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Serving as man's best friend; Nonprofit group trains dogs to help owners who have special needs


When Ava the golden retriever wears her head collar and body harness, she's ready for action.

Ava walks close to her owner when they go to the convenience store. She may lick her mistress' face to help waken her from a seizure. She is learning to help her owner's breathing if necessary.

Erinn E. Farver, the dog's owner, is an epileptic. Her companion is one of 10 dogs trained by Dog Ears and Paws Inc., a 2-year-old nonprofit group in Owings Mills that makes life easier for people with special needs.

"I couldn't get out of the house alone before," said Farver. "Now with Ava I can now walk down to the store. I have so much more confidence."

Farver, 27, of Westminster is unable to drive because of her epilepsy, a disorder of the nervous system causing loss of attention or consciousness and often follow-up confusion.

A student at Carroll Community College and an artist, she bought the dog, then 7 1/2 months old, last spring from a breeding center in Tennessee.

She contacted Deborah Winkler, the founder of Dog Ears, which has trained and certified 10 dogs to meet standards for "social/therapy" animals set by Assistance Dogs International Inc.

"They are not pets or guard dogs, but working dogs who also become companions," said Winkler, a veteran professional obedience trainer.

Besides typical obedience skills performed after voice or hand signals -- such as sit, stay and come -- the animals learn social skills: no aggression, nuisance barking, biting, snapping, jumping on strangers, begging or sniffing of people. Winkler said she uses no choke collars, "no forced training."

Dogs trained by Winkler's group learn to push or pull wheelchairs, turn lights on and off, and pick up wallets, pens and other items and give them to their owners. A woman with multiple sclerosis gets around on a scooter. Her poodle jumps off to do chores, then jumps on again.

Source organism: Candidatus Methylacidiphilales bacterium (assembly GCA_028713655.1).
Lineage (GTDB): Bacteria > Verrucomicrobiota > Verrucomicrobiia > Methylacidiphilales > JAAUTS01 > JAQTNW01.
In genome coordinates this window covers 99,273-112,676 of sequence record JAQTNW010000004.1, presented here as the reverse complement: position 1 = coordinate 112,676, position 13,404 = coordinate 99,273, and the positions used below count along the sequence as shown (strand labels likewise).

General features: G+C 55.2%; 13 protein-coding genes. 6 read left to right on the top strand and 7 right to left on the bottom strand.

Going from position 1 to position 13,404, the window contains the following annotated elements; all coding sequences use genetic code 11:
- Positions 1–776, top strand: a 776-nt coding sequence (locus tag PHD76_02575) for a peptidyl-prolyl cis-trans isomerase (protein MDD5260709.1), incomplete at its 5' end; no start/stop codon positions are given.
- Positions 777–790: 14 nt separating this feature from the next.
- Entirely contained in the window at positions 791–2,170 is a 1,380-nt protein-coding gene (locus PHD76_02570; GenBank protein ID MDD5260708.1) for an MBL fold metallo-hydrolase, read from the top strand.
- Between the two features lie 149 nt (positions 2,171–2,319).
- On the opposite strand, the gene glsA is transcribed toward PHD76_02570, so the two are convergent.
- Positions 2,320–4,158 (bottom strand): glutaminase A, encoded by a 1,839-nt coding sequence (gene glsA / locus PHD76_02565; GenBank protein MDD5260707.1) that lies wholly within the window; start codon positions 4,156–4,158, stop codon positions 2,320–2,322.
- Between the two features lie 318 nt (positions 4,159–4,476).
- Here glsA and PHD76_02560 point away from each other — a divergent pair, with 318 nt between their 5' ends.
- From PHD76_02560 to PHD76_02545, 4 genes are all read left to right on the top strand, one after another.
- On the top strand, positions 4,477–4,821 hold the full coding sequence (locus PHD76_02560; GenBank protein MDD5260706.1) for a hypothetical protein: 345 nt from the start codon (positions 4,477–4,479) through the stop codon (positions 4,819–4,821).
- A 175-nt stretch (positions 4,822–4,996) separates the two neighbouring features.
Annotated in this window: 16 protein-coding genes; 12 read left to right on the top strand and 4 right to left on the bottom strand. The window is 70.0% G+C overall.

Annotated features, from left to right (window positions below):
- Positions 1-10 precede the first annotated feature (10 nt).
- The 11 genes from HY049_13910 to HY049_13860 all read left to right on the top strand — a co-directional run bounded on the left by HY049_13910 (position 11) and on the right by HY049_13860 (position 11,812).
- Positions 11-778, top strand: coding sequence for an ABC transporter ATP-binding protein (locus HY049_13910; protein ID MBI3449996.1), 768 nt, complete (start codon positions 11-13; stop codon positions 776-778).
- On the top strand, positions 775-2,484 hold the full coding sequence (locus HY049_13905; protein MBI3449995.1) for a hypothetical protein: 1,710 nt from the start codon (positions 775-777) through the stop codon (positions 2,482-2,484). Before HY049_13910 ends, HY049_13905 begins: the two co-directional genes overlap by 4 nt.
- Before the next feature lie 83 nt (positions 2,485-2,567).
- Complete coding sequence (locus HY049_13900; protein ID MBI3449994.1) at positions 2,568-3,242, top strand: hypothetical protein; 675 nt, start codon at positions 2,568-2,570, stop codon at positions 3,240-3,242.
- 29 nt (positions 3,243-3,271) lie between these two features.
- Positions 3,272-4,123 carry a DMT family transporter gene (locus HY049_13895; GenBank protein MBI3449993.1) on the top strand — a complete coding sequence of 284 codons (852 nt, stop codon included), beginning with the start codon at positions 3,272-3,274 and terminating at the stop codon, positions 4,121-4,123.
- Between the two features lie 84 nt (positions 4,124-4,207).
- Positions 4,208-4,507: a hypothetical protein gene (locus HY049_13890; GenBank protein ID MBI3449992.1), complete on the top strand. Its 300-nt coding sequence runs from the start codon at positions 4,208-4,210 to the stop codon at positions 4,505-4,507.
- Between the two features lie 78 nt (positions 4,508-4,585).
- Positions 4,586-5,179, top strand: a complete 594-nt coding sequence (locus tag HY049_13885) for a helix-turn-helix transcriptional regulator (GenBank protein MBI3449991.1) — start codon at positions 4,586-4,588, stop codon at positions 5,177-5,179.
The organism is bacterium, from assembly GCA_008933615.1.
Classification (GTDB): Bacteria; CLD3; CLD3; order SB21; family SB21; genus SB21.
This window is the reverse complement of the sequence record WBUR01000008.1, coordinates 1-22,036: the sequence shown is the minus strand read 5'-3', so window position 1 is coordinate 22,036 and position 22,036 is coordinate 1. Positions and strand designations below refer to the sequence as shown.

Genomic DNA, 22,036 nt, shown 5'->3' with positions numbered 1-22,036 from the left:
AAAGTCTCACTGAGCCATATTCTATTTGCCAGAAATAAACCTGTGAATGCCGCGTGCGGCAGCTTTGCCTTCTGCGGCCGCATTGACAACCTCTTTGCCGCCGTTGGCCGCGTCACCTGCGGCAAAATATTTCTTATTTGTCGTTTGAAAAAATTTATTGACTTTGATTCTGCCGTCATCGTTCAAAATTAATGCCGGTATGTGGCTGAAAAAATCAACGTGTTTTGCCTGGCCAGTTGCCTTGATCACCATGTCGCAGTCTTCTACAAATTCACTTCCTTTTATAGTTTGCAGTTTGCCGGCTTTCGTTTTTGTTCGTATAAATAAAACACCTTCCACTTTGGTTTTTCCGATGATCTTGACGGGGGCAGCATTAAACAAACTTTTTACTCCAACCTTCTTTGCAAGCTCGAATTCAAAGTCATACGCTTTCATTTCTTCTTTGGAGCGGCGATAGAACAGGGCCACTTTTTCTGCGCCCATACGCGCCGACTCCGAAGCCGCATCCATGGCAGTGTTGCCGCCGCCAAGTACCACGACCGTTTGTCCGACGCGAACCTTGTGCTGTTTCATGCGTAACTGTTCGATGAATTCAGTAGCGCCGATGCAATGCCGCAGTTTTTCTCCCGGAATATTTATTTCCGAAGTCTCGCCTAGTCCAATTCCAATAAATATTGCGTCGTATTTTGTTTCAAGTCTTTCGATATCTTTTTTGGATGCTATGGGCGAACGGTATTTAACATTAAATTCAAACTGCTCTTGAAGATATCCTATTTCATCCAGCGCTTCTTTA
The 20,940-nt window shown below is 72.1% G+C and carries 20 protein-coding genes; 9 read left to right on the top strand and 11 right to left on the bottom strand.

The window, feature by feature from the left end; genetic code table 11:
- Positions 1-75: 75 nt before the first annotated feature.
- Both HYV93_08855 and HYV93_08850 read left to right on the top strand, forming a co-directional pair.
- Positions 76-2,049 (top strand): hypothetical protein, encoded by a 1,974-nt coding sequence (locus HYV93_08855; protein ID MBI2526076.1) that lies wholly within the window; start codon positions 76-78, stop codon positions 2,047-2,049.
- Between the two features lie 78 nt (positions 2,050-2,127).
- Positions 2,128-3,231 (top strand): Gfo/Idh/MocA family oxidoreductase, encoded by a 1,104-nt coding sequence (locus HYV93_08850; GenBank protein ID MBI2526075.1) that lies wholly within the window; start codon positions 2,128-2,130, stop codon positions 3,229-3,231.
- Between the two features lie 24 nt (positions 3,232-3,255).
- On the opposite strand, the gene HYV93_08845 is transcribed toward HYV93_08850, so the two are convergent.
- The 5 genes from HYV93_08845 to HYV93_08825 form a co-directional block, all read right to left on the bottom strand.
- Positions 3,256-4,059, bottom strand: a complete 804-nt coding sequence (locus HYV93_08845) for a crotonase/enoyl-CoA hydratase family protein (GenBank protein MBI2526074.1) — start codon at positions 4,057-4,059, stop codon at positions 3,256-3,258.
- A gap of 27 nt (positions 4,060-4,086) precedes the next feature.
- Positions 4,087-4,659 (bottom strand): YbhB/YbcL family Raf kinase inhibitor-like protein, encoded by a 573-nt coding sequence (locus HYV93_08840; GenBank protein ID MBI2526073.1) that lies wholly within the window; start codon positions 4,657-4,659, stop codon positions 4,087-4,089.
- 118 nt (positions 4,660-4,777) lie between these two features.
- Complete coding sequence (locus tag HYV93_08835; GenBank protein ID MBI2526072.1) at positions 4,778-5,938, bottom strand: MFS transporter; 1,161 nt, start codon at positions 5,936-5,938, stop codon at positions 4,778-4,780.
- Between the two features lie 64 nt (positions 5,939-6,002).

A seizure-response dog such as Ava, Winkler said, has skills such as knowing when Farver is having a seizure, snuggling and nudging her or licking her to help wake her.

Winkler and a Dog Ears volunteer, Marta Corsey, have been training Ava in periodic visits to Farver's home for 10 months.

Ava "is learning to roll me over after a seizure so my airway is cleared and I don't choke," said Farver. "We are hoping that with this bond between us, she will notice and alert me to pre-seizure states."

Winkler said retrievers are known to be sensitive to events leading to a seizure, just as other animals sense earthquakes before they happen.

The other day, 16 days since her last seizure, Farver with Ava at her side ate at a restaurant with Winkler. The dog lay still under the table throughout the meal. Then they shopped at a grocery store.

To show her approval, Farver pressed a clicker, a form of communication between the two friends. She dropped a morsel of dry dog food near Ava.

"I feel more relaxed and less stressed because of her," said Farver.

Owners typically contact Dog Ears for help training an animal for a specific disability and pay what they can afford. Fifteen owners are waiting for training. The nonprofit group, which operates with eight to 10 volunteers and no paid staff, hopes to raise $70,000 in the next year.

Information, Deborah Winkler, 410-655-2858.

Pub Date: 2/02/99

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